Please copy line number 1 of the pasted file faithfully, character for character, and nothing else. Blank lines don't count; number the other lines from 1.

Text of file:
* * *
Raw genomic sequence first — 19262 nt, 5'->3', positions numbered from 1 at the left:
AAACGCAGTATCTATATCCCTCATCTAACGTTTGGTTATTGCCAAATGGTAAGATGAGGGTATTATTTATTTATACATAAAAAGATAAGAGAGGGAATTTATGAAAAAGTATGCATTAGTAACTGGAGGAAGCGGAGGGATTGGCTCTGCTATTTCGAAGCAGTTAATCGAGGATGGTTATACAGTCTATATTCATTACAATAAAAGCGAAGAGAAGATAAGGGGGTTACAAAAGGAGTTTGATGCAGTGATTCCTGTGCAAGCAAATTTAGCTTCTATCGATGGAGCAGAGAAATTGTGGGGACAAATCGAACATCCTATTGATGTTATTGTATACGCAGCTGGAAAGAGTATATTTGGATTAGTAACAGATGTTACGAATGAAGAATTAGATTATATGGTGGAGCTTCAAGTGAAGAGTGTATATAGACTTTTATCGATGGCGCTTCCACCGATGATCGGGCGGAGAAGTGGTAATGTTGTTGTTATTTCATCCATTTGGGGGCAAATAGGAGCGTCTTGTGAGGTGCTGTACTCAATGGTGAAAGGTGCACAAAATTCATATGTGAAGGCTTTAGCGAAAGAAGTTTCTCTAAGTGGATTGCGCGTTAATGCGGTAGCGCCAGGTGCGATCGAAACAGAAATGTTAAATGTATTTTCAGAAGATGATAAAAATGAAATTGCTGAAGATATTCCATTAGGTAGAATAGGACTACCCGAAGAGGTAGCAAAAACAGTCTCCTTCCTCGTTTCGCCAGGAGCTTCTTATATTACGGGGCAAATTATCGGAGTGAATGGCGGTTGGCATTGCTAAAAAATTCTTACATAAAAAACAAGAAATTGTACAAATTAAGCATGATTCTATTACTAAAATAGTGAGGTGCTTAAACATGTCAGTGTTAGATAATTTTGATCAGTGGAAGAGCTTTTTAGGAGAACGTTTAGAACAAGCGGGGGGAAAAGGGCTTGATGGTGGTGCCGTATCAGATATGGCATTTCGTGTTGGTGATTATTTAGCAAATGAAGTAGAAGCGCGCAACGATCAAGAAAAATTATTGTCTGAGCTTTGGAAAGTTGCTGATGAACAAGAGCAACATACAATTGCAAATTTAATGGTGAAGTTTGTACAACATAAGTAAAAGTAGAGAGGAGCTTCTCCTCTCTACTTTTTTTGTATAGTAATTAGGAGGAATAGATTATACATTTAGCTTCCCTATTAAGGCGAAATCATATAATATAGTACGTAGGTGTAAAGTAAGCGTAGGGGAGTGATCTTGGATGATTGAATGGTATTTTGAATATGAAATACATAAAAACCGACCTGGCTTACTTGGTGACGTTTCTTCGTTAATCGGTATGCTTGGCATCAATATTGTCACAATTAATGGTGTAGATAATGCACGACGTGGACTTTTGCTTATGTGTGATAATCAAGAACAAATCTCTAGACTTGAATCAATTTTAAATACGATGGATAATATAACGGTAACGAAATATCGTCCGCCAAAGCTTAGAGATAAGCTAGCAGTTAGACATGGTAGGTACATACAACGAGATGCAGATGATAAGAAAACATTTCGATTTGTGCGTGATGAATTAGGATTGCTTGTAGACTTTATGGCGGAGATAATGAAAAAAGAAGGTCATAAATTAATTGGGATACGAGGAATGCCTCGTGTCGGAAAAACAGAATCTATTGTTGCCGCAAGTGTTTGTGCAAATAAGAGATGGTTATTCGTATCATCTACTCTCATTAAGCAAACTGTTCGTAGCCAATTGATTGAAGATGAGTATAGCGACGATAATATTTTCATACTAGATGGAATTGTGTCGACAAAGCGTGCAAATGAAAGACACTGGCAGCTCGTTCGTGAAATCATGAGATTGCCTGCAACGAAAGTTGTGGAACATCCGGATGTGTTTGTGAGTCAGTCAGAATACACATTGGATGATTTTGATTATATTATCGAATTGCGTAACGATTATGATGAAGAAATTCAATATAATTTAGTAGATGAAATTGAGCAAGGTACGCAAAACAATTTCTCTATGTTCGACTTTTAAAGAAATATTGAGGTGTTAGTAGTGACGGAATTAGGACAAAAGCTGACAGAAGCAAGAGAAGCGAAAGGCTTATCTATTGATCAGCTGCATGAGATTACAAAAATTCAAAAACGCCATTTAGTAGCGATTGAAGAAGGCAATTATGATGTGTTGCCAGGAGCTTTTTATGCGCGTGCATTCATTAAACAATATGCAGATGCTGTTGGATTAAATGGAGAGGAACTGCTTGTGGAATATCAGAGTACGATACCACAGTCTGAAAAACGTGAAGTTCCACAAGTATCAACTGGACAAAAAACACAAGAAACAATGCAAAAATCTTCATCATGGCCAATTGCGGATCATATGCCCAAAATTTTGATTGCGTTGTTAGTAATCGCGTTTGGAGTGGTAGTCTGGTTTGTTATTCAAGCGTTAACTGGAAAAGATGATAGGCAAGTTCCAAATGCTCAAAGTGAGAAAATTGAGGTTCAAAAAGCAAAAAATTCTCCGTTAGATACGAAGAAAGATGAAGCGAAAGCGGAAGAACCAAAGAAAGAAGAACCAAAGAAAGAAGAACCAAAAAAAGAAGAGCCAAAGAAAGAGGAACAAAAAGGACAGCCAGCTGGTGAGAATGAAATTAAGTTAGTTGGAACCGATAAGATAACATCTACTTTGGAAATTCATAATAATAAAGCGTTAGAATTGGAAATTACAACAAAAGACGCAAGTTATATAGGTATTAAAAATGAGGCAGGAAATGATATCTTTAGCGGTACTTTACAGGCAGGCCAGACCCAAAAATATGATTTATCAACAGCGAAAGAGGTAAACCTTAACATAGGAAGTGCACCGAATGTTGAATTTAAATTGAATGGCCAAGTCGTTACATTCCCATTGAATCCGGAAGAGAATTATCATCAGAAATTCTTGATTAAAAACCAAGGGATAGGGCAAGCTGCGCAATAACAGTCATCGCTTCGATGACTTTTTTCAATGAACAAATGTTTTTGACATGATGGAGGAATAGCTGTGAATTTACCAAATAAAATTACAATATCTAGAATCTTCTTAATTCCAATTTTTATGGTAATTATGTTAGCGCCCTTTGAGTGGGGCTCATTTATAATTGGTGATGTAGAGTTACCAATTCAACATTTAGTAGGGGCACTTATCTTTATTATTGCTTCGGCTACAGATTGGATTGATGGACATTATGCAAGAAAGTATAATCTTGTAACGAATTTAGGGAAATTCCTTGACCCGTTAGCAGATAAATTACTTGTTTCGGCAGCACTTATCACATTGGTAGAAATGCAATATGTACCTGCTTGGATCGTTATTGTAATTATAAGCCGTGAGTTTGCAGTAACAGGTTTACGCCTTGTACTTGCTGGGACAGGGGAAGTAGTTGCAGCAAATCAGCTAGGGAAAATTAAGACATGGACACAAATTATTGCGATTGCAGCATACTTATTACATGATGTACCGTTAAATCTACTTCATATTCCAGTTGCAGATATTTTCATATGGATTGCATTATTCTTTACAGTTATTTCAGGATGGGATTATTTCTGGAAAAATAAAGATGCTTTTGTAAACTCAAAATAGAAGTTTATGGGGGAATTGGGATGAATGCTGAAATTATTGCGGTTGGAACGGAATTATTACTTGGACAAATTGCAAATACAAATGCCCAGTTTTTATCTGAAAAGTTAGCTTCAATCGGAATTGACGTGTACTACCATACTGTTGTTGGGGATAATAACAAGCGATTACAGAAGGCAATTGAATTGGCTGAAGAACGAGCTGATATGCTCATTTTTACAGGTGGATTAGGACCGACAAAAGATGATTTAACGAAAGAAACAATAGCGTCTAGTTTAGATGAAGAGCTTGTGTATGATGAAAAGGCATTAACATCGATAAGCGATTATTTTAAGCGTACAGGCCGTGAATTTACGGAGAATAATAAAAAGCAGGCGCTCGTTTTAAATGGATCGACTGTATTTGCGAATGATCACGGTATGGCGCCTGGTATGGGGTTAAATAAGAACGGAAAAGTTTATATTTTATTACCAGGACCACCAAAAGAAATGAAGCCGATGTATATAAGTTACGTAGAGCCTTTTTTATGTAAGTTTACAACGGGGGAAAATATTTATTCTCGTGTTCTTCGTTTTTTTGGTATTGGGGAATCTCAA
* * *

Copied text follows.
Raw genomic sequence first — 19262 nt, 5'->3', positions numbered from 1 at the left: